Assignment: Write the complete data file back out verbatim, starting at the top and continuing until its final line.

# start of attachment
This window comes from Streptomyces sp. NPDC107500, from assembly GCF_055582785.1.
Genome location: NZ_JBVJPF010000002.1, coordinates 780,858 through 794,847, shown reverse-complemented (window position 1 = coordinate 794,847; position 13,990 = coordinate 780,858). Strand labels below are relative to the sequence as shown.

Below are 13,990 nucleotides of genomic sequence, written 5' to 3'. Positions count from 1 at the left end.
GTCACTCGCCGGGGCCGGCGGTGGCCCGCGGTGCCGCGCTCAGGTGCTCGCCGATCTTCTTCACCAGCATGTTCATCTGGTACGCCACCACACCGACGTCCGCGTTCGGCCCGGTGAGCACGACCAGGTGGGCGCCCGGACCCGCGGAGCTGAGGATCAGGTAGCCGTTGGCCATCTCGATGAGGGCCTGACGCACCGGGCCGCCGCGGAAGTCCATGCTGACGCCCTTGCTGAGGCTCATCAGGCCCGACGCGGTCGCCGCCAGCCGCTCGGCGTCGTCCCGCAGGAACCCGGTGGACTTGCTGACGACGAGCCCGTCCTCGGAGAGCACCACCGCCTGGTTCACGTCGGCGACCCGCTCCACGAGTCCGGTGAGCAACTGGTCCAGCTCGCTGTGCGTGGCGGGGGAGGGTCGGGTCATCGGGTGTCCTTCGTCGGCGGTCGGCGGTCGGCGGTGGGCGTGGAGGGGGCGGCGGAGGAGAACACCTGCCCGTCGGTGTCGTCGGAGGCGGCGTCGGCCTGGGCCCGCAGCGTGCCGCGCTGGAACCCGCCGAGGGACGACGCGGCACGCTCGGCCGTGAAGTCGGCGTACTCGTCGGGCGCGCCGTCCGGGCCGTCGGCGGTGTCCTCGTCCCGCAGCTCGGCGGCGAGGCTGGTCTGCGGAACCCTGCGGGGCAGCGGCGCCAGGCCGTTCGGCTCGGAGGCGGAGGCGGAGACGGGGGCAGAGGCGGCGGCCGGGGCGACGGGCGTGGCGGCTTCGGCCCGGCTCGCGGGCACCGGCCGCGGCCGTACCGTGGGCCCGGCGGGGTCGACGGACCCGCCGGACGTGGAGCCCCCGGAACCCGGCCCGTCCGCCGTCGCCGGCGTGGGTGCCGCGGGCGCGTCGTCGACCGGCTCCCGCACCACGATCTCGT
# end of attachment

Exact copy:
This window comes from Streptomyces sp. NPDC107500, from assembly GCF_055582785.1.
Genome location: NZ_JBVJPF010000002.1, coordinates 780,858 through 794,847, shown reverse-complemented (window position 1 = coordinate 794,847; position 13,990 = coordinate 780,858). Strand labels below are relative to the sequence as shown.

Below are 13,990 nucleotides of genomic sequence, written 5' to 3'. Positions count from 1 at the left end.
GTCACTCGCCGGGGCCGGCGGTGGCCCGCGGTGCCGCGCTCAGGTGCTCGCCGATCTTCTTCACCAGCATGTTCATCTGGTACGCCACCACACCGACGTCCGCGTTCGGCCCGGTGAGCACGACCAGGTGGGCGCCCGGACCCGCGGAGCTGAGGATCAGGTAGCCGTTGGCCATCTCGATGAGGGCCTGACGCACCGGGCCGCCGCGGAAGTCCATGCTGACGCCCTTGCTGAGGCTCATCAGGCCCGACGCGGTCGCCGCCAGCCGCTCGGCGTCGTCCCGCAGGAACCCGGTGGACTTGCTGACGACGAGCCCGTCCTCGGAGAGCACCACCGCCTGGTTCACGTCGGCGACCCGCTCCACGAGTCCGGTGAGCAACTGGTCCAGCTCGCTGTGCGTGGCGGGGGAGGGTCGGGTCATCGGGTGTCCTTCGTCGGCGGTCGGCGGTCGGCGGTGGGCGTGGAGGGGGCGGCGGAGGAGAACACCTGCCCGTCGGTGTCGTCGGAGGCGGCGTCGGCCTGGGCCCGCAGCGTGCCGCGCTGGAACCCGCCGAGGGACGACGCGGCACGCTCGGCCGTGAAGTCGGCGTACTCGTCGGGCGCGCCGTCCGGGCCGTCGGCGGTGTCCTCGTCCCGCAGCTCGGCGGCGAGGCTGGTCTGCGGAACCCTGCGGGGCAGCGGCGCCAGGCCGTTCGGCTCGGAGGCGGAGGCGGAGACGGGGGCAGAGGCGGCGGCCGGGGCGACGGGCGTGGCGGCTTCGGCCCGGCTCGCGGGCACCGGCCGCGGCCGTACCGTGGGCCCGGCGGGGTCGACGGACCCGCCGGACGTGGAGCCCCCGGAACCCGGCCCGTCCGCCGTCGCCGGCGTGGGTGCCGCGGGCGCGTCGTCGACCGGCTCCCGCACCACGATCTCGT